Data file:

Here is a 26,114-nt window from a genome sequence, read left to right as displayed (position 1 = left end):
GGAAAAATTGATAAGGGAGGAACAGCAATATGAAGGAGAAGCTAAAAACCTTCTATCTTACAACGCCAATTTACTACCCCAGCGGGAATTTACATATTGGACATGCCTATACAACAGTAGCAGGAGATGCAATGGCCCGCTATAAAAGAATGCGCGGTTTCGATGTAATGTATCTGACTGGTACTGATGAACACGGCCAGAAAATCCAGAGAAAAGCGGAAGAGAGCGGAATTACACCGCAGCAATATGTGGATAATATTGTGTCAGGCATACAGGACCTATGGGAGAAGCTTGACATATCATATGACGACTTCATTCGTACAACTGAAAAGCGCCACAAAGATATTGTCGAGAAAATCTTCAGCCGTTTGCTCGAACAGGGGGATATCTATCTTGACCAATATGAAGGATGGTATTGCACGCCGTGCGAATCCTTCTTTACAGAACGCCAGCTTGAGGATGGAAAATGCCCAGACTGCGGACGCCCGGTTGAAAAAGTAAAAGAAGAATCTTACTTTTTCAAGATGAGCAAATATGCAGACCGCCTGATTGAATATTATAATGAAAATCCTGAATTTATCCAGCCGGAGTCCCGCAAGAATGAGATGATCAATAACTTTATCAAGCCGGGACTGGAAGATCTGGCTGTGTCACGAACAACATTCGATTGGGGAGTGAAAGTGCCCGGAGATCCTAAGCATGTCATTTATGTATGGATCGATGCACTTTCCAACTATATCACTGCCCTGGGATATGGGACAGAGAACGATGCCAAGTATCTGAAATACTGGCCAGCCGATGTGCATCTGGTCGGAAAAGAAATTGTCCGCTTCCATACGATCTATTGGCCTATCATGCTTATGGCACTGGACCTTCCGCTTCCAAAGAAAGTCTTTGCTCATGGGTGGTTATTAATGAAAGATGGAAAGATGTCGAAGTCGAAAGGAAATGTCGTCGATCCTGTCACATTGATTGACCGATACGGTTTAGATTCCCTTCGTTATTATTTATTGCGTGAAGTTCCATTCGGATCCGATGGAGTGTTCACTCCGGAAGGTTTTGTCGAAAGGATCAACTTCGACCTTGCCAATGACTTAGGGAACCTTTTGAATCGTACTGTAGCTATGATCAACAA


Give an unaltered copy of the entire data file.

Here is a 26,114-nt window from a genome sequence, read left to right as displayed (position 1 = left end):
GGAAAAATTGATAAGGGAGGAACAGCAATATGAAGGAGAAGCTAAAAACCTTCTATCTTACAACGCCAATTTACTACCCCAGCGGGAATTTACATATTGGACATGCCTATACAACAGTAGCAGGAGATGCAATGGCCCGCTATAAAAGAATGCGCGGTTTCGATGTAATGTATCTGACTGGTACTGATGAACACGGCCAGAAAATCCAGAGAAAAGCGGAAGAGAGCGGAATTACACCGCAGCAATATGTGGATAATATTGTGTCAGGCATACAGGACCTATGGGAGAAGCTTGACATATCATATGACGACTTCATTCGTACAACTGAAAAGCGCCACAAAGATATTGTCGAGAAAATCTTCAGCCGTTTGCTCGAACAGGGGGATATCTATCTTGACCAATATGAAGGATGGTATTGCACGCCGTGCGAATCCTTCTTTACAGAACGCCAGCTTGAGGATGGAAAATGCCCAGACTGCGGACGCCCGGTTGAAAAAGTAAAAGAAGAATCTTACTTTTTCAAGATGAGCAAATATGCAGACCGCCTGATTGAATATTATAATGAAAATCCTGAATTTATCCAGCCGGAGTCCCGCAAGAATGAGATGATCAATAACTTTATCAAGCCGGGACTGGAAGATCTGGCTGTGTCACGAACAACATTCGATTGGGGAGTGAAAGTGCCCGGAGATCCTAAGCATGTCATTTATGTATGGATCGATGCACTTTCCAACTATATCACTGCCCTGGGATATGGGACAGAGAACGATGCCAAGTATCTGAAATACTGGCCAGCCGATGTGCATCTGGTCGGAAAAGAAATTGTCCGCTTCCATACGATCTATTGGCCTATCATGCTTATGGCACTGGACCTTCCGCTTCCAAAGAAAGTCTTTGCTCATGGGTGGTTATTAATGAAAGATGGAAAGATGTCGAAGTCGAAAGGAAATGTCGTCGATCCTGTCACATTGATTGACCGATACGGTTTAGATTCCCTTCGTTATTATTTATTGCGTGAAGTTCCATTCGGATCCGATGGAGTGTTCACTCCGGAAGGTTTTGTCGAAAGGATCAACTTCGACCTTGCCAATGACTTAGGGAACCTTTTGAATCGTACTGTAGCTATGATCAACAA